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File photo of an EL AL Boeing 777 aircraft at Ben Gurion International Airport near Tel Aviv, Israel July 14, 2015. REUTERS/Nir Elias/File Photo.(Photo by: REUTERS/NIR ELIAS)
Flareup reminds that extended conflict could shut down Israel’s economy
In the next conflict, a total of 150,000 missiles – some 2,000 daily – could be fired into Israel by Hezbollah.
Although Saturday’s contretemps on the northern border suspended flights to Ben-Gurion Airport for less than an hour, it was a reminder of the great damage to the economy that could be caused by an extended conflict with Hezbollah.

In the next conflict, a total of 150,000 missiles – some 2,000 daily – could be fired into Israel by Hezbollah.

In the 2006 war, Hezbollah launched 130-180 rockets daily into Israel. And unlike the haphazard rockets then, today’s arsenal is much more precise and GPS-guided.

That could put infrastructure – such as power plants and transportation – in harm’s way, possibly shutting down the economy.
Ben-Gurion Airport – which handles more than 90% of passengers entering and exiting the Jewish state – could also be shuttered.

An airport closure and a glut of bloody news would dissuade tourists from coming, jeopardizing an industry that provides jobs to 200,000 people in Israel, according to the Tourism Ministry.

In 2017 a record-breaking 3.6 million tourists visited Israel, but it took three years since the Gaza war – Operation Protective Edge – for the tourism numbers to bounce back to their regular growth rate.

In the 2014 Gaza war, the US Federal Aviation Administration issued a 48-hour ban on flights heading to Ben-Gurion. Hezbollah’s rockets in 2006 did not extend far enough south to affect the airport’s operations.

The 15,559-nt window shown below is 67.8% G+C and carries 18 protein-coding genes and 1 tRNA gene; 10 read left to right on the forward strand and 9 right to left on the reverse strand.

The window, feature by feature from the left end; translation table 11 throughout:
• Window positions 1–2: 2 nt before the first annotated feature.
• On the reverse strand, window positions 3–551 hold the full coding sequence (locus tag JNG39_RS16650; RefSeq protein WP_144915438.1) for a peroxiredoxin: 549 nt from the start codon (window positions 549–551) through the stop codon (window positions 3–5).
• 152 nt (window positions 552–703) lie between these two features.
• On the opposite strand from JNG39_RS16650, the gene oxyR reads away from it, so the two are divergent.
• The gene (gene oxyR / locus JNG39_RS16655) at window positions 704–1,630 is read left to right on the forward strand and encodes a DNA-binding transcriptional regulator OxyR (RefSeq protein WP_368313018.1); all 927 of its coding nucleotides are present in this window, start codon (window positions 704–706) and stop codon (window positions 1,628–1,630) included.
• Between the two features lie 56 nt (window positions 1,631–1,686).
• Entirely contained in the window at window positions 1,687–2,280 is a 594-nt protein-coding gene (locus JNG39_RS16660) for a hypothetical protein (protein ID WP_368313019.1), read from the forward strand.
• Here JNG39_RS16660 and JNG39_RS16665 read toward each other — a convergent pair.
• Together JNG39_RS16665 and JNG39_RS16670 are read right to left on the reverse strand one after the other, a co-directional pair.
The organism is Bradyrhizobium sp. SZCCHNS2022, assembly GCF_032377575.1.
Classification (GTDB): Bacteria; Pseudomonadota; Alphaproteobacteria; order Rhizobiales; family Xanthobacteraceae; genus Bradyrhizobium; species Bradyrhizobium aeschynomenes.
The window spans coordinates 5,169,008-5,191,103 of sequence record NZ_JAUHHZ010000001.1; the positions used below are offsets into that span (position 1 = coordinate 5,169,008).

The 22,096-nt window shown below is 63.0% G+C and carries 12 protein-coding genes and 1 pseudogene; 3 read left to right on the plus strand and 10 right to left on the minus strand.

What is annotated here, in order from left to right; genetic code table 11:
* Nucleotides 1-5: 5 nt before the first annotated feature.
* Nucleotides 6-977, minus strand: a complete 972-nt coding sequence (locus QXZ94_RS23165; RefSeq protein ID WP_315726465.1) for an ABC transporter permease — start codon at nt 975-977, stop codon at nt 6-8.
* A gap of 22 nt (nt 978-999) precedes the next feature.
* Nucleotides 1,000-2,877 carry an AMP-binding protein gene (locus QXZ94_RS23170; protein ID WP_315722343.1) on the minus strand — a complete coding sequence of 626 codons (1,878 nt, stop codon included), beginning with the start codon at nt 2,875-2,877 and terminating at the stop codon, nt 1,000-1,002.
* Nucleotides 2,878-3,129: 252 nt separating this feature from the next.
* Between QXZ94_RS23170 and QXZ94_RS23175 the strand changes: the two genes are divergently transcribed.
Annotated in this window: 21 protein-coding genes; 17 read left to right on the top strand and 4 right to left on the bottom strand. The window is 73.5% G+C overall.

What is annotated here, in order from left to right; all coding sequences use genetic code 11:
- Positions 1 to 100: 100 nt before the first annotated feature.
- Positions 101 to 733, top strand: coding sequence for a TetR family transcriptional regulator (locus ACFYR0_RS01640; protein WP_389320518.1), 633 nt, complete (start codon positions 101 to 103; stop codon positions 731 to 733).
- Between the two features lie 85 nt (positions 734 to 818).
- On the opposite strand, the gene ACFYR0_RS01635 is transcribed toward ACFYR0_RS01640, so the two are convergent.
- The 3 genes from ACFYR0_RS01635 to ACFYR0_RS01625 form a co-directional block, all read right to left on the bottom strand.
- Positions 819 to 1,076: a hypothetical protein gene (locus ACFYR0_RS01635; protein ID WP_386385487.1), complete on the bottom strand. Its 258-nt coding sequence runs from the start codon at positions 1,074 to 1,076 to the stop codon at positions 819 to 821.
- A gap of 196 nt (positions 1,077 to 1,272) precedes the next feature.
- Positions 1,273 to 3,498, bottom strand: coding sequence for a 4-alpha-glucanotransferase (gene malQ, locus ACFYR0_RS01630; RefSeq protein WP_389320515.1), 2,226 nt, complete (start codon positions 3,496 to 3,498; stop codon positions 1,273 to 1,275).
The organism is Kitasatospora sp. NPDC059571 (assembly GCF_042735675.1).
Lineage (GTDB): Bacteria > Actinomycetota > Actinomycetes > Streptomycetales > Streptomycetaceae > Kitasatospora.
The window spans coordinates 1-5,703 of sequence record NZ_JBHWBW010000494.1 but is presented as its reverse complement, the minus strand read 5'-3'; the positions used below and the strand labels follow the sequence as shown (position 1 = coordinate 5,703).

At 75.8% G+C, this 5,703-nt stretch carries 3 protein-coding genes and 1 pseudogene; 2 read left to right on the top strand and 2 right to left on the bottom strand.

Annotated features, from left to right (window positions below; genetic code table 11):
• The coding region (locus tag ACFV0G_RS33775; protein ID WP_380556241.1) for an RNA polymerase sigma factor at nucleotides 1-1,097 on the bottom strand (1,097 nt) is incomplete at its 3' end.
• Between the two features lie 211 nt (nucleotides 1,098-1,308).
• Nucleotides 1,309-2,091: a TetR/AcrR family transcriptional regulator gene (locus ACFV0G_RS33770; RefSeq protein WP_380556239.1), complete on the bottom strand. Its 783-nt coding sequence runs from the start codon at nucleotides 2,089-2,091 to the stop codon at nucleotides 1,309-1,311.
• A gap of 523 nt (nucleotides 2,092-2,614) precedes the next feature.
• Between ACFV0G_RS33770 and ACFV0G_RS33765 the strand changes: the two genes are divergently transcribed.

“Until now, the experience in limited conflict – even one-month conflict – was a quite temporary effect on the economy,” Alex Zabezhinsky, chief economist at Meitav Dash investment house, told The Jerusalem Post.

“If you have a war with Hezbollah, it will shut down the entire economy. If it’s extended for a few weeks or months or even more, and it’s a big budget and military expense, it could be a major impact,” Zabezhinsky said, adding that it could lead to annual GDP contraction.

Neither the 2006 Lebanon war nor the 2009, 2012 and 2014 bouts of fighting with Hamas led to an annual GDP decrease, but rather a quarterly contraction.

The country’s economy hasn’t shrunk on an annual basis since 2002, as Israel faced the worst violence of the Second Intifada and the after-effects of the Dot-Com bubble burst.

And unlike previous conflicts, policy-makers have fewer monetary-policy tools to stimulate the economy, with interest rates near zero around the world for the past decade.

On a somewhat more positive note, hi-tech should be mostly unaffected by conflict, Zabezhinsky added, as it’s difficult to physically destroy offices and tarnish human capital.

“Israeli firms are highly-global in their orientation, operations and sales/revenue,” Steven Schoenfeld, founder and chief investment officer of New York-based BlueStar Global Investors, told the Post. “Deterioration of local economic conditions – even during relatively long operations such as 2006’s Second Lebanon War – mainly impacts companies with heavy exposure to the domestic economy, such as banks, retailers and real estate firms.”

Hezbollah has also threatened to target Israel’s offshore natural-gas platforms, which were not operating in the last war.

It is unclear how Israel can fully defend expensive and explosive gas rigs and platforms dozens of miles offshore, even with maritime deployment of the Iron Dome missile-defense shield.

When the Post asked National Infrastructure, Water and Energy Minister Yuval Steinitz about security measures in November, he insisted on system redundancy and avoided giving specifics.

“We will take measures to protect them, and I won’t get into details.... We have very good defense. And you know, a rig, especially if it’s close to the shore, can be defended with weapons,” Steinitz said, adding that: “In a few years from now, we’ll be in a much better situation.”

Domestic natural gas provides around 70% of Israel’s electricity, although the Israel Electric Corporation has stockpiled alternative fuels in case of emergency shutdown, as seen during last Rosh Hashana’s brief pipe repair.
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